Twitter Hits 206 Million Daily Users in Q2 Amid Decline in U.S., Beats Wall Street Forecasts

Twitter easily topped Wall Street financial expectations for the second quarter of 2021 — with its strongest quarterly revenue growth since 2014 — and grew its global users base despite a sequential drop in the U.S.

The social network reported average monetizable daily active users of 206 million, up from 199 million in the first quarter and up 11% year over year.

All of Twitter’s DAU growth came from overseas: Average U.S. daily active users were 37 million for the period, down from 38 million in the previous quarter. Average international mDAU were 169 million for Q2, compared with 150 million in the same period of the previous year and 162 million in the previous quarter.

Click here to sign up for WM Leader’s free Media Earnings newsletter.

“As we enter the second half of 2021, we are shipping more, learning faster, and hiring remarkable talent,” Twitter CEO Jack Dorsey said in announcing the results.

Historical trends suggest U.S. monetizable DAU “could be flat on a sequential basis in Q3’21,” the company said in its shareholder letter. “Longer term, we remain confident in our ability to accelerate mDAU growth in both the U.S. and international markets.”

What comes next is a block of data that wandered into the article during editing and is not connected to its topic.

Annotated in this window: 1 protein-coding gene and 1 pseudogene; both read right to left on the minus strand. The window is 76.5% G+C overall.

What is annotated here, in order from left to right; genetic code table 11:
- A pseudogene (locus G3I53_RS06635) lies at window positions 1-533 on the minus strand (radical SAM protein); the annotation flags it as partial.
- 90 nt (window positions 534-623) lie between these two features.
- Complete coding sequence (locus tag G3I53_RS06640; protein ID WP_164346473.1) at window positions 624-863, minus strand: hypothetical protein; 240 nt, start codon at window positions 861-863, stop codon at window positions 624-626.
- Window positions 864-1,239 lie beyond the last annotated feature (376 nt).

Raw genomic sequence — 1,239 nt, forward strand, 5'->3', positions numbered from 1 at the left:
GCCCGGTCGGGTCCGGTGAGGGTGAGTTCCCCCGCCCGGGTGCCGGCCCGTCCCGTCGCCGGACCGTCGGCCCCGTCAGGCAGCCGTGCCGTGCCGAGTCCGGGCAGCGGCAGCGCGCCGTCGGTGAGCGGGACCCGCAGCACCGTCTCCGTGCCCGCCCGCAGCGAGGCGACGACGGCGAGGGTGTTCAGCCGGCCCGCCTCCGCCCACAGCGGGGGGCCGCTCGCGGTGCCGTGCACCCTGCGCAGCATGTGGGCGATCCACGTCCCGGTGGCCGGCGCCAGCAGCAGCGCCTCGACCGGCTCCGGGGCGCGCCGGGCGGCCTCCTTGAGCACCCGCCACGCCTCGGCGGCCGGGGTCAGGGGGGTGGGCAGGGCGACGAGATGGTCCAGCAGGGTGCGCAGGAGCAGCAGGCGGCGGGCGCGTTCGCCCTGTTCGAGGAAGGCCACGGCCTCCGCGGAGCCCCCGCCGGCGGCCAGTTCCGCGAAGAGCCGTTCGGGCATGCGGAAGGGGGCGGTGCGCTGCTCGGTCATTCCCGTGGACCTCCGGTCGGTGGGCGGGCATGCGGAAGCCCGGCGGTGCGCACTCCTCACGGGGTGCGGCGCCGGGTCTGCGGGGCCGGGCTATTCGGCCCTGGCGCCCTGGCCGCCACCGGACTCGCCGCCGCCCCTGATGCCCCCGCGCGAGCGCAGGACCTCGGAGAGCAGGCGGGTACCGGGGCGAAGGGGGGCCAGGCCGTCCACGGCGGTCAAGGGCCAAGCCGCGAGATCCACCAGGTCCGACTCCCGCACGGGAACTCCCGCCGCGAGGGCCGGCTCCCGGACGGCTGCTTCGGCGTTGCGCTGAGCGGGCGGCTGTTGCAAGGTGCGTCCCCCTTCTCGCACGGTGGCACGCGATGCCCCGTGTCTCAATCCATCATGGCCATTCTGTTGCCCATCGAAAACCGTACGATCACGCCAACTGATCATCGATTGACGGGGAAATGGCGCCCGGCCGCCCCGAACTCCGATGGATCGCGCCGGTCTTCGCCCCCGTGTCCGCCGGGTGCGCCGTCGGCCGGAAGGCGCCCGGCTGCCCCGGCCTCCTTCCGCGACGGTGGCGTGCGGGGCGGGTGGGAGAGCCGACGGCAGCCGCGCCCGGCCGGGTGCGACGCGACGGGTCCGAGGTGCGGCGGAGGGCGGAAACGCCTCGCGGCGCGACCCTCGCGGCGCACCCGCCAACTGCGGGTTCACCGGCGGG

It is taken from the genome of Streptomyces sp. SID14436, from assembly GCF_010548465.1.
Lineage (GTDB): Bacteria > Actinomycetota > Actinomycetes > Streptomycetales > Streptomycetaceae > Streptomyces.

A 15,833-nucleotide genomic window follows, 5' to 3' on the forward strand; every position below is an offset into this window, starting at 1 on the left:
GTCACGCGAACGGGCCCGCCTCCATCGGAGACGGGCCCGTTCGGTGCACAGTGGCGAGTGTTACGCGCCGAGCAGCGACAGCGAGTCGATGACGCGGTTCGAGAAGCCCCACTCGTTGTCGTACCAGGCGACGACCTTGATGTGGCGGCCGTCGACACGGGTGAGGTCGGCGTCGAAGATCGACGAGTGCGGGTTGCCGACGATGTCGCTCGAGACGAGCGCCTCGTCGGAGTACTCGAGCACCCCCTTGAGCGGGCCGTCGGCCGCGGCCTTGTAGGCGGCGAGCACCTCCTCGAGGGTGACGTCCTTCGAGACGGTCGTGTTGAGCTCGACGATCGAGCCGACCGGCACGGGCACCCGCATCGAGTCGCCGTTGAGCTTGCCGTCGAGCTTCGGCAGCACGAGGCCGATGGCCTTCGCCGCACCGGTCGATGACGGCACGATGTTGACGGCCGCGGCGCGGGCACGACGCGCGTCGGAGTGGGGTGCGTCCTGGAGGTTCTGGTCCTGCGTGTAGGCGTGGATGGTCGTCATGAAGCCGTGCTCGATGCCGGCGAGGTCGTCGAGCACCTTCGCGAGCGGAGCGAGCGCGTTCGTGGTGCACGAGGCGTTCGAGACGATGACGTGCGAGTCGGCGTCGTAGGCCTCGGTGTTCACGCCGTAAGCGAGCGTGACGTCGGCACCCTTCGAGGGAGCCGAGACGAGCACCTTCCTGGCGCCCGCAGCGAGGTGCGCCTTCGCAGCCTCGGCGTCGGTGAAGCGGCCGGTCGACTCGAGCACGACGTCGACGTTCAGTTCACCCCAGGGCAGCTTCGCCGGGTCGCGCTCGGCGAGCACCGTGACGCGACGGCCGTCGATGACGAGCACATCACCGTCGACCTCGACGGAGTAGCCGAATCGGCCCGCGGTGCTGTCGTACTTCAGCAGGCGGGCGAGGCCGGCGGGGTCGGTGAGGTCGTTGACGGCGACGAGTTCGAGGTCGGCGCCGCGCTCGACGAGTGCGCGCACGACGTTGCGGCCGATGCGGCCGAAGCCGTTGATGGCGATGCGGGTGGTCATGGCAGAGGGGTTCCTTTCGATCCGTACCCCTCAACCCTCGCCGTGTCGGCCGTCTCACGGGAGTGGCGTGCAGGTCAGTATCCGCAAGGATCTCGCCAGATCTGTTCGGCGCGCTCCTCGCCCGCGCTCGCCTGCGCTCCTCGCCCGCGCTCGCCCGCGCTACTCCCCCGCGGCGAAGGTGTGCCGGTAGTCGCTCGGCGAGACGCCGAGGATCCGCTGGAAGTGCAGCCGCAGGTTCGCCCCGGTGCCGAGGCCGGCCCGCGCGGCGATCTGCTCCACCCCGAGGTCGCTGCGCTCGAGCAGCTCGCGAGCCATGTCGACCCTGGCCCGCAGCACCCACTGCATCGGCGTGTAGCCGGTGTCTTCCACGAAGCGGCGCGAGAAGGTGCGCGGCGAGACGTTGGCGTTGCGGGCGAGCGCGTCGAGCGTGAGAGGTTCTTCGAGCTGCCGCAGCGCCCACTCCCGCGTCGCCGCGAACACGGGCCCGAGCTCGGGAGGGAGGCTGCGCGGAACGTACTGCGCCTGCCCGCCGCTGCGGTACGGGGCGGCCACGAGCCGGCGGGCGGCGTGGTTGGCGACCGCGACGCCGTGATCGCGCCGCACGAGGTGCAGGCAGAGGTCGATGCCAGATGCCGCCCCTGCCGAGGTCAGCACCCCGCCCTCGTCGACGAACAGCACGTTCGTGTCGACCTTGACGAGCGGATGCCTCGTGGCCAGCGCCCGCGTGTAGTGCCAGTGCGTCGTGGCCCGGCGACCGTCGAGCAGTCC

Q2 revenue totaled $1.19 billion, an increase of 74% year over year. Net income was $66 million, representing a net margin of 6% and adjusted earnings per share of 20 cents. On average, financial analysts expected Twitter to post $1.06 billion in revenue and adjusted EPS of 7 cents.


Twitter shares were up more than 8% in after-hours trading on the earnings beat.

The company said it continues “to see modest impact from the rollout of changes associated with iOS 14.5,” which requires users to explicitly opt-in for ad tracking.

In announcing Q2 results, Twitter updated its outlook for expense growth and revenue. The company now expects headcount, along with total costs and expenses, to grow at least 30% for the full year of 2021 with a focus on engineering and product.

Last week, Twitter announced that it will shut down Fleets, its vanishing-message format, as of Aug. 3, citing lower-than-expected engagement.

Meanwhile, the company is looking to build new subscription revenue streams. In June, it opened applications for creators to test out Super Follows, which allows them to sell subscriptions with special perks, and Ticketed Spaces (paid audio chat rooms). Twitter will let creators keep 97% of the revenue they generate from Super Follows or Ticketed Spaces (after in-app purchase fees collected by Apple’s App Store and Google Play) up to $50,000 in lifetime earnings, at which point Twitter will take a 20% cut.


The company also last month launched Twitter Blue, a subscription service priced around $3/month in Australia and Canada, aimed at giving power users premium features like being able to set a timer of up to 30 seconds to “under” a tweet to edit it before going live.